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Activists criticise ‘weak’ Archway cycling revamp

PUBLISHED: 11:40 08 November 2017 | UPDATED: 11:40 08 November 2017

Cyclists have complained about 'weak' cycling changes in Archway. Picture: TfL

Cyclists have complained about 'weak' cycling changes in Archway. Picture: TfL

Archant

Changes to the cycling system in Archway have done little to improve safety, cyclists have said.

The £12.6million improvements, part of Transport for London’s (TfL) road modernisation project, included upgraded cycle lanes, more pedestrian crossings and a larger public space.

They aimed to make the busy junctions safer for cyclists and pedestrians, but riders said they fall short of expectations.

John Ackers, of Cycle Islington, said: “It comes down to a weakness of design. Shared pedestrian/cycle spaces anywhere haven’t been great, and I’ve seen problems at the bus stop as well.

“Cycle lanes run really close to the bus stop, so people stand in the cycle lanes while they’re waiting for the bus.”

Changes included converting pedestrian crossings in St John’s Way and Archway Road to shared pedestrian/cycle crossings, and updating the shared crossing on Holloway Road with Junction Road.

Cycle tracks were also added to Highgate Hill and the public space on Junction Road, and a segregated route for southbound cyclists from Highgate Hill to St John’s Way was introduced.

A TfL spokesperson said: “All of the improvements aimed to make the area nicer for everyone, and introducing cycle lanes was intended to make cycling safer and easier around the gyratory.”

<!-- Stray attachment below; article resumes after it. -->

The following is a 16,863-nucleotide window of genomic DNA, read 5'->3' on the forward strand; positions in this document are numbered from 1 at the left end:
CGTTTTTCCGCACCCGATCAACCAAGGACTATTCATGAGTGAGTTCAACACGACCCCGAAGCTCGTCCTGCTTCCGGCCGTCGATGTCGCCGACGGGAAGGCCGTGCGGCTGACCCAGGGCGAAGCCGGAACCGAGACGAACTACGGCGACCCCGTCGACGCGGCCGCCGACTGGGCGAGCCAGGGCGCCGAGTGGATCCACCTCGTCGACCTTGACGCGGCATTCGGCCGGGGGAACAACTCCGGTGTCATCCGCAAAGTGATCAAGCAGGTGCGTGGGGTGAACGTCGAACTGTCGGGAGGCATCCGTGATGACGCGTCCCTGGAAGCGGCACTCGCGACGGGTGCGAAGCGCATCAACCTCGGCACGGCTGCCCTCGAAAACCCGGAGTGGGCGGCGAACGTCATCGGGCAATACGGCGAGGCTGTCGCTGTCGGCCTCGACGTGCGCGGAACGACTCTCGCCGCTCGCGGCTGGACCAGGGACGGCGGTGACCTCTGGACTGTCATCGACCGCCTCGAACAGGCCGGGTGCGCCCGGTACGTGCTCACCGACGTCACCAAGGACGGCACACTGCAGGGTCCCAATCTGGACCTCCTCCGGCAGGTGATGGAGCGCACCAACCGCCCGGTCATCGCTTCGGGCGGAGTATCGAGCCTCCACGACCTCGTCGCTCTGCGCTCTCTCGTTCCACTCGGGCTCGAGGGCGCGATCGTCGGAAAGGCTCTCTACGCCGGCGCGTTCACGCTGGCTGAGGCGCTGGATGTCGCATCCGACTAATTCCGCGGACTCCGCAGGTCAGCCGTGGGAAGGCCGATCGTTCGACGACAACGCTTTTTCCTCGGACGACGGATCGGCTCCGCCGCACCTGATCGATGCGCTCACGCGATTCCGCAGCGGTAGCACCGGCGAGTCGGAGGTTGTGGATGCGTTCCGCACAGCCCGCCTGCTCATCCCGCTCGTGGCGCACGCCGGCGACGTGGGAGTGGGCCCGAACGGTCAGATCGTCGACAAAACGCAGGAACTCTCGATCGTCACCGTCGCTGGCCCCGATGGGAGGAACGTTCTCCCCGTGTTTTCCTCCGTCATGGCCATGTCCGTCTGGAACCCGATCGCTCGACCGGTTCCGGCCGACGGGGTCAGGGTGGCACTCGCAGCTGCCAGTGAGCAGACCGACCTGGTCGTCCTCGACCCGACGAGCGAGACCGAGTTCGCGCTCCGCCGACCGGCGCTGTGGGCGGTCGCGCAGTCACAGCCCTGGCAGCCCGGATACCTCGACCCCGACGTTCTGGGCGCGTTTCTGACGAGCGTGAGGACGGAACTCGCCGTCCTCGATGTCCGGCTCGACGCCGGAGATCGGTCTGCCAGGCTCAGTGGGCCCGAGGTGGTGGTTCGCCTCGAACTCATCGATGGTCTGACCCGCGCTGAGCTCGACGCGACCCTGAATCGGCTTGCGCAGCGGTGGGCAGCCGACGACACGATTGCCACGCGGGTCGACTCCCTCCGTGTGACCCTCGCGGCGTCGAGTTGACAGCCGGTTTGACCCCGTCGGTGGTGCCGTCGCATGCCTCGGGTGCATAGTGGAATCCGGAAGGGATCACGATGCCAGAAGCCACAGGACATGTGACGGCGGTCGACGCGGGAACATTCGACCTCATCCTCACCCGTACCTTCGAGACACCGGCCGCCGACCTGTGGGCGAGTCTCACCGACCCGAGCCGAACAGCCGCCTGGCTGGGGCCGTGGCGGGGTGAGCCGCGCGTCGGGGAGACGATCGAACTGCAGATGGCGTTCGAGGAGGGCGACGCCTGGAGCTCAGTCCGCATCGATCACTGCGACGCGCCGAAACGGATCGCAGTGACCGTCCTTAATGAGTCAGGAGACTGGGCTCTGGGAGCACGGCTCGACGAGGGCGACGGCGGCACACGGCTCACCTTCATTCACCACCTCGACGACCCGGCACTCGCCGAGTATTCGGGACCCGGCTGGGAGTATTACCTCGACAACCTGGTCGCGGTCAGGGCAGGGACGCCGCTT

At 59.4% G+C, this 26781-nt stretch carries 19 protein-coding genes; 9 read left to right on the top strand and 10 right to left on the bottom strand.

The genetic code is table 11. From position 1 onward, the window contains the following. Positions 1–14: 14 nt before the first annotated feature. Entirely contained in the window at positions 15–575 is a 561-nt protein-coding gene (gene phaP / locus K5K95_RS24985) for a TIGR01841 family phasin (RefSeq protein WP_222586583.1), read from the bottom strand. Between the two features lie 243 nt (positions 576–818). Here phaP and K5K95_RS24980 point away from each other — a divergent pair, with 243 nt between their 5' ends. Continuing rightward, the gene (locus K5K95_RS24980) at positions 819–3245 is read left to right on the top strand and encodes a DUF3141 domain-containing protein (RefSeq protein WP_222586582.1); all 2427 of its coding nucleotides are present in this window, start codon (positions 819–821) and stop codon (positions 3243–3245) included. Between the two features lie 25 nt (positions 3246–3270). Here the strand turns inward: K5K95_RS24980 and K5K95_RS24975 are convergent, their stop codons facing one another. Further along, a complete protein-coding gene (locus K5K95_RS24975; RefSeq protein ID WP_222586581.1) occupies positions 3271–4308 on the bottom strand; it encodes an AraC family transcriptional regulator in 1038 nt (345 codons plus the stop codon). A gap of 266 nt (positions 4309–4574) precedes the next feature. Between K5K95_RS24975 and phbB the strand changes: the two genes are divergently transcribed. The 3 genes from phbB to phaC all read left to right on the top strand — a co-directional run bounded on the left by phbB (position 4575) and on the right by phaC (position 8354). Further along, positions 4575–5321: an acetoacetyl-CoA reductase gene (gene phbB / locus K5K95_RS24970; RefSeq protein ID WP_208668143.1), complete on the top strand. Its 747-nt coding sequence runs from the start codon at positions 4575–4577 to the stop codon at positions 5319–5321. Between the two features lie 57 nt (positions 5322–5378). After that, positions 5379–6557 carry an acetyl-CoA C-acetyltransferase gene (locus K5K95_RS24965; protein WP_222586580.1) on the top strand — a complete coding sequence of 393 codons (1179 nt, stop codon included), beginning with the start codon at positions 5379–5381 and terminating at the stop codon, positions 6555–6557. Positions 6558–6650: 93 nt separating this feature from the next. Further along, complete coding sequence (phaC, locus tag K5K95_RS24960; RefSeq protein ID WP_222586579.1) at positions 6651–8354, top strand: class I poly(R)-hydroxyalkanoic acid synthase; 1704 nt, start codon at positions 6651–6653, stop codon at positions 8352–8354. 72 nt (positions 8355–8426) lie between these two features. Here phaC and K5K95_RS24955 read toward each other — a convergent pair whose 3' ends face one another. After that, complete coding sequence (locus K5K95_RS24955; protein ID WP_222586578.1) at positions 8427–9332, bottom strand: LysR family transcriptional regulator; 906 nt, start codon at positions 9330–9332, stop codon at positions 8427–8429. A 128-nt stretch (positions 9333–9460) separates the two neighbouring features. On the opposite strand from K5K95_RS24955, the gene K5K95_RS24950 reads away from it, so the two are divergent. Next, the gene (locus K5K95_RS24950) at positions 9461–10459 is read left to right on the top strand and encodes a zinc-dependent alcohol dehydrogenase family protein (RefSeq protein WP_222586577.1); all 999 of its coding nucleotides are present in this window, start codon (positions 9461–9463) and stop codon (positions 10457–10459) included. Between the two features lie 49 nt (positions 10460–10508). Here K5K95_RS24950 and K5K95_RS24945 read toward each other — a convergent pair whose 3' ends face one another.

But critical cyclists said the changes meant they were forced into dodging parked cars in the cycle lanes of Highgate Hill and Holloway Road, before being dumped into heavy traffic with no safe segregated access.

Jonathan Klaff, chairman of Islington Cycling Club, said: “The biggest issue is the U-turn the buses have to do. It creates conflict and blocks the view for cyclists.

“Also, if you’re going southbound down the hill you’re not segregated, so it’s unclear whether the red lights for the buses apply to you at the bottom. If it’s wet what you could end up having are cyclists skidding and hitting buses. I know there’s been one serious collision already.”

It comes amid criticism about Islington’s cycling infrastructure.

The Stop Killing Cyclists group was last night (Wed) set to hold a “die-in” outside the town hall to coincide with an inquest into the death of Jerome Roussel, a cyclist who was crushed by an HGV in Pentonville Road in May.

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